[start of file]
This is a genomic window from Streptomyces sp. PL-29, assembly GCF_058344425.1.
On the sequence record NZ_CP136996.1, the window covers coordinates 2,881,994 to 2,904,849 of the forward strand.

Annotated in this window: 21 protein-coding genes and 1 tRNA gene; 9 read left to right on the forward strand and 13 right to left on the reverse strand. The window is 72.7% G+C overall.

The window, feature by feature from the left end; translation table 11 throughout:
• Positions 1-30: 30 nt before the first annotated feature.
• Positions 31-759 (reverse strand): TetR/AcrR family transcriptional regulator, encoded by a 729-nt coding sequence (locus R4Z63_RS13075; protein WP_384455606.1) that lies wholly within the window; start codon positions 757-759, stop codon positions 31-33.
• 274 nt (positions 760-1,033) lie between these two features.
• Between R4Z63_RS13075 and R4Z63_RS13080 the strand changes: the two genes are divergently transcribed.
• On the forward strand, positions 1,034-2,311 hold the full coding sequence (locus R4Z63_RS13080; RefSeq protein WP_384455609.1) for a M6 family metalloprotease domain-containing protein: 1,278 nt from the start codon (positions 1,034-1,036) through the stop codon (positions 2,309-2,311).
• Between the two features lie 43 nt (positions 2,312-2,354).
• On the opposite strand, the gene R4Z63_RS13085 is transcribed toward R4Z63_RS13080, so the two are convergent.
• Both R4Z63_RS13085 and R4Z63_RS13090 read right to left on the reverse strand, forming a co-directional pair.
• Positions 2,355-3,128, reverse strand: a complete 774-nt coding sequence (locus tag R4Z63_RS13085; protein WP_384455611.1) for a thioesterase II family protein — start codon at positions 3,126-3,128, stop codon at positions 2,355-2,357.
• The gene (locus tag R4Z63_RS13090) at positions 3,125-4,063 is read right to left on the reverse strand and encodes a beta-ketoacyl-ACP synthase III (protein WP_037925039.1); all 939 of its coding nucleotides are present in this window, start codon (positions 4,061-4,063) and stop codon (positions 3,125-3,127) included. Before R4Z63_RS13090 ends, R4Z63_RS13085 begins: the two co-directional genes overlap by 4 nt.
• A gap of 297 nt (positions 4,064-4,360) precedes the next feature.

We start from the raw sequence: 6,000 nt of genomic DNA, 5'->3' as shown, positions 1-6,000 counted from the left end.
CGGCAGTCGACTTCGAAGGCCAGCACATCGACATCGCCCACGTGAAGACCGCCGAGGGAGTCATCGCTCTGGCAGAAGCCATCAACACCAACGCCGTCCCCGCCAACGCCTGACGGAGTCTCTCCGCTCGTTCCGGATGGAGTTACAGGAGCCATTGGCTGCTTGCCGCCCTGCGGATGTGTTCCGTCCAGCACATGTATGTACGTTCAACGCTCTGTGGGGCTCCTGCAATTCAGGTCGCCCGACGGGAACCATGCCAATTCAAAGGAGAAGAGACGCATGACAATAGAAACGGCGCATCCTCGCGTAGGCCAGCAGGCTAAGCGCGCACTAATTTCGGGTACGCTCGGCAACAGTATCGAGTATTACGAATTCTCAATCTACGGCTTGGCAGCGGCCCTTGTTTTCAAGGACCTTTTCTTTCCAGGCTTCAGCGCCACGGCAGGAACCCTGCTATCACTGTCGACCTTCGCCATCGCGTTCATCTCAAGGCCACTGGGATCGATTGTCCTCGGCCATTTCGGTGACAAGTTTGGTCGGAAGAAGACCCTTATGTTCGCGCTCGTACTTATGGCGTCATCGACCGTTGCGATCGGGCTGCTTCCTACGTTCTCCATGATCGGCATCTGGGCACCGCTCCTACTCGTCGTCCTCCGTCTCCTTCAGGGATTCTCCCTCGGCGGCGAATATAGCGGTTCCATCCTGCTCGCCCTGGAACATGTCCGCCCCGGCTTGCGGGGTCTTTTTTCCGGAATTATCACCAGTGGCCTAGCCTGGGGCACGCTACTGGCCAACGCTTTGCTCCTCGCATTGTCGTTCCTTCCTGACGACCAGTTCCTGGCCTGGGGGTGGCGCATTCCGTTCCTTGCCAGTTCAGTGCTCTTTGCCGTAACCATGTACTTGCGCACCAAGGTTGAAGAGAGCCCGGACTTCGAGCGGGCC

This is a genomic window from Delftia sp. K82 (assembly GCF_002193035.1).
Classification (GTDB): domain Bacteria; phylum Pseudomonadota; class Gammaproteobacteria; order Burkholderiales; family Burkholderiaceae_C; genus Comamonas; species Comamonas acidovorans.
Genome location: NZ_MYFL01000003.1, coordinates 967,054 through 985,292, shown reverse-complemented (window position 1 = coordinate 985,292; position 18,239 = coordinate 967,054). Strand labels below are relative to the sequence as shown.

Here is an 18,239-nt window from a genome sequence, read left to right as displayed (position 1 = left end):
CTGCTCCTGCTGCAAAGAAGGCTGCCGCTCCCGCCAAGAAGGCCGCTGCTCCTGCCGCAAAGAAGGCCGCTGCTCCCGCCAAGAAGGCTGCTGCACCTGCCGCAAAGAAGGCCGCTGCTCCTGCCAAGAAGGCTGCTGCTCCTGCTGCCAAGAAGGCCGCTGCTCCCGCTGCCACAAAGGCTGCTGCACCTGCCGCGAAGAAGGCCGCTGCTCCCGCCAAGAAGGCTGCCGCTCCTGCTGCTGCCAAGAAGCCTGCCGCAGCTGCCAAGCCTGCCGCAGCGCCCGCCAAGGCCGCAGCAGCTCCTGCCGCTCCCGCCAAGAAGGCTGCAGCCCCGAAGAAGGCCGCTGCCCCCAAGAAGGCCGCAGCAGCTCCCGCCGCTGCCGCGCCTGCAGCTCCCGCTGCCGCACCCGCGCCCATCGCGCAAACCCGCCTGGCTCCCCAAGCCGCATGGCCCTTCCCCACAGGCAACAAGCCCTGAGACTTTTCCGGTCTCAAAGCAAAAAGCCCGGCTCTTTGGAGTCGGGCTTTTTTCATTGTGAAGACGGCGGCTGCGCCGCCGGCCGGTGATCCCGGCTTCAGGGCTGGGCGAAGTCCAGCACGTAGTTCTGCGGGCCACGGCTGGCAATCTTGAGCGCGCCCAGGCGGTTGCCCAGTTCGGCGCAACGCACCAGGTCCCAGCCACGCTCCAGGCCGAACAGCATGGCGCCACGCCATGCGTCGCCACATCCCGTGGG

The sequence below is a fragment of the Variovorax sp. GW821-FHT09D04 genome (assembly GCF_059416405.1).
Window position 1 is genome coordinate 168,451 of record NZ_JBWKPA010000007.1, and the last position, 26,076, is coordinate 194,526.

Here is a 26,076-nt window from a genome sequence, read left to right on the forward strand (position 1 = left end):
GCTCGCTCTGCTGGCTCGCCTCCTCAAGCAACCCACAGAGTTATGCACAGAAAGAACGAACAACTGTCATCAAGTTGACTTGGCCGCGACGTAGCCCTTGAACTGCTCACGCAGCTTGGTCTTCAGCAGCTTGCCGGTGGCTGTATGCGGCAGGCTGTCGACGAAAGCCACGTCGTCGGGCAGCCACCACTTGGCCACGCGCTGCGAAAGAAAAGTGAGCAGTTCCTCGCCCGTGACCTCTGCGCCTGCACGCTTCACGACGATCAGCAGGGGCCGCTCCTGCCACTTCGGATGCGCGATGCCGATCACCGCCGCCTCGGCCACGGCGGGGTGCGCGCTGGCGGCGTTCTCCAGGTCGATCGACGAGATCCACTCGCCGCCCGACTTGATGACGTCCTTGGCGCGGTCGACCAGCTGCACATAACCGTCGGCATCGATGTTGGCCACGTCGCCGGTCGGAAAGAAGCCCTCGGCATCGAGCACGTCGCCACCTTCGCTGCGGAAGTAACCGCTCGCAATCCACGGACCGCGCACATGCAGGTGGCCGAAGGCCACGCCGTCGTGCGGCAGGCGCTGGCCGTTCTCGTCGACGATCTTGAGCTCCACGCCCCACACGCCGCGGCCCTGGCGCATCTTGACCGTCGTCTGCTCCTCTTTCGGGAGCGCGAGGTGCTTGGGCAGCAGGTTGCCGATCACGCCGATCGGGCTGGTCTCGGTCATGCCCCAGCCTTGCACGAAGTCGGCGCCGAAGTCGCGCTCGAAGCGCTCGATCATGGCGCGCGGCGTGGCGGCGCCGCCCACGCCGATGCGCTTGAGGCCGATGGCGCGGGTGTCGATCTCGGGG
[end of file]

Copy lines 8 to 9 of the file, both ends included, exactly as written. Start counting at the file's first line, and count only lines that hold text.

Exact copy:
• Between R4Z63_RS13075 and R4Z63_RS13080 the strand changes: the two genes are divergently transcribed.
• On the forward strand, positions 1,034-2,311 hold the full coding sequence (locus R4Z63_RS13080; RefSeq protein WP_384455609.1) for a M6 family metalloprotease domain-containing protein: 1,278 nt from the start codon (positions 1,034-1,036) through the stop codon (positions 2,309-2,311).